Tears of joy as Lonmin miners return

2012-09-04 07:22

Marikana - The freed Marikana miners arrived at the Lonmin mine in the North West shortly before midnight on Monday night.

Released from custody earlier in the day, they were greeted by the cheers which erupted from a large crowd who had been celebrating opposite the platinum mine.

They arrived in a convoy of minibuses, supplied by the Friends of the Youth League. Families embraced and women wept as they welcomed their husbands’ home.

"I'm happy now because my husband is back," one woman said. Another said she was going to sleep very well knowing her husband was home.

New father

One of the released miners, Victor Molefane, cried saying he was celebrating because his wife had a baby boy on Monday. "We are very happy."

His wife could not join him because she was still in a Soweto hospital. The men formed a circle in the middle of a field next to the mine for the private cleansing ceremony, which lasted about 10 minutes.

The women cheered, danced and sang religious songs. After the ceremony the crowd dispersed peacefully.

Before the miners' arrival, a group of more than 200 sang revolutionary songs and danced to the backdrop of yellow lights and smoke rising from the platinum mine, anticipating their homecoming.

"We will always mess it up," the group sang, wielding sticks and knobkerries as police kept watch from a distance. The first group of about 50 men was released on warnings by the Ga-Rankuwa Magistrate's Court late on Monday afternoon.

Lawyers want charges dropped

State prosecutor Nigel Carpenter confirmed the murder and attempted murder charges against all 270 miners arrested were dropped.

The miners' lawyers put it on record that they wanted all charges to be dropped.

"All the charges are incompetent and should be withdrawn," Dali Mpofu said. He said this would be addressed when the trial resumed on February 12 next year.

The workers walked out of court singing and rolling their hands in a motion associated with calling for the substitution of a soccer player.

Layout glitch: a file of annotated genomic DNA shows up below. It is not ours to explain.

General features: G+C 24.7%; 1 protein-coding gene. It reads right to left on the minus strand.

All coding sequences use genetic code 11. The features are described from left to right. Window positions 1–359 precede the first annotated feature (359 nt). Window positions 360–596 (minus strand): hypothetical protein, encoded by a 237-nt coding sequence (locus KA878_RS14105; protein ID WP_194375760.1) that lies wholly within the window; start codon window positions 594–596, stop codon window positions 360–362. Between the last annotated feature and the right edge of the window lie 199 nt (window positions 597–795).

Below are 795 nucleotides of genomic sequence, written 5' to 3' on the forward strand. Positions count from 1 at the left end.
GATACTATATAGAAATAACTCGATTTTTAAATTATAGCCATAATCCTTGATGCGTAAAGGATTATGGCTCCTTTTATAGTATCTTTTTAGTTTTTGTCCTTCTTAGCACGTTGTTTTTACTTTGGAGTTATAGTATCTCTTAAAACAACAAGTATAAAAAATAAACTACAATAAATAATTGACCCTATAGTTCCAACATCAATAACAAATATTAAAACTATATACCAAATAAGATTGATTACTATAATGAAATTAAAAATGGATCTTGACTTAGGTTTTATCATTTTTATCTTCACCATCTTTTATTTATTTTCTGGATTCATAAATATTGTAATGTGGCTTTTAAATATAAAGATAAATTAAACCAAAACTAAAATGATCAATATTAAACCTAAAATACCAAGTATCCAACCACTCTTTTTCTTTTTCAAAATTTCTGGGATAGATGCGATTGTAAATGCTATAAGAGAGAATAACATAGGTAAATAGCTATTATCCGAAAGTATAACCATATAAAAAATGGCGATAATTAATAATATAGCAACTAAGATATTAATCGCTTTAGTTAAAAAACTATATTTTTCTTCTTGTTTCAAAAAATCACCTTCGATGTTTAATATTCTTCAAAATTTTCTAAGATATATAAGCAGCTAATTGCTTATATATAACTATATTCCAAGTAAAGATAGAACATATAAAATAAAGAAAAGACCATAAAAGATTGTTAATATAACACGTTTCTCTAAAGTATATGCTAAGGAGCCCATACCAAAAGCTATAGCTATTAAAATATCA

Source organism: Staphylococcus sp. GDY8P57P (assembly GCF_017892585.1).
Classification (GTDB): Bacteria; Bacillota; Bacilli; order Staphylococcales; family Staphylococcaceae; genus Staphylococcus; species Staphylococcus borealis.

The men's wives greeted them as they made their way out. "I'm very happy," Matidiso Poshodi said of her husband. "I've been looking forward to this too much."

One of the workers, Bongani Maqakalana, 27, said: "I'm very happy. I get to see my child."

  • anthonycharles.williams - 2012-09-04 07:33


  • Robin - 2012-09-04 07:40

    "We will always mess it up," the group sang", - That says it all...

      michael.vanrheenen.9 - 2012-09-04 09:09

      I copied that exact same line when I read the article... Then scrolled down to see you already pasted it! Damnit! But yeah... They are insulting themselves???

  • johandebeer - 2012-09-04 07:43

    Apparently they can afford Jean Paul Gaultier clothing. So the wages are not so low after all?

      david.haessig.31 - 2012-09-04 11:37

      Funny one! It's also the first thing that hit my eye when looking at the photo ;-)

  • richard.townleyjohnson - 2012-09-04 07:54

    Very emotional I'm sure

  • mike.dufham.7 - 2012-09-04 07:55

    Typical of this country. A bunch of hooligans who were intent on causing cr@p are released from jail and there are "tears of joy". This country has no future

  • nyameko.ngcolomba - 2012-09-04 08:01

    I'm very happy\ i get to see my child..I'm getting tarchy!! Welcome back combrates.

  • Arm_Witmens - 2012-09-04 08:07

    So they murder 8 people, and they get a hero's welcome? Typical african way of thinking. Pathetic.

  • randall.j.coetzee - 2012-09-04 09:21

    Ai jirre... Jesus help us... Country is run by morons.

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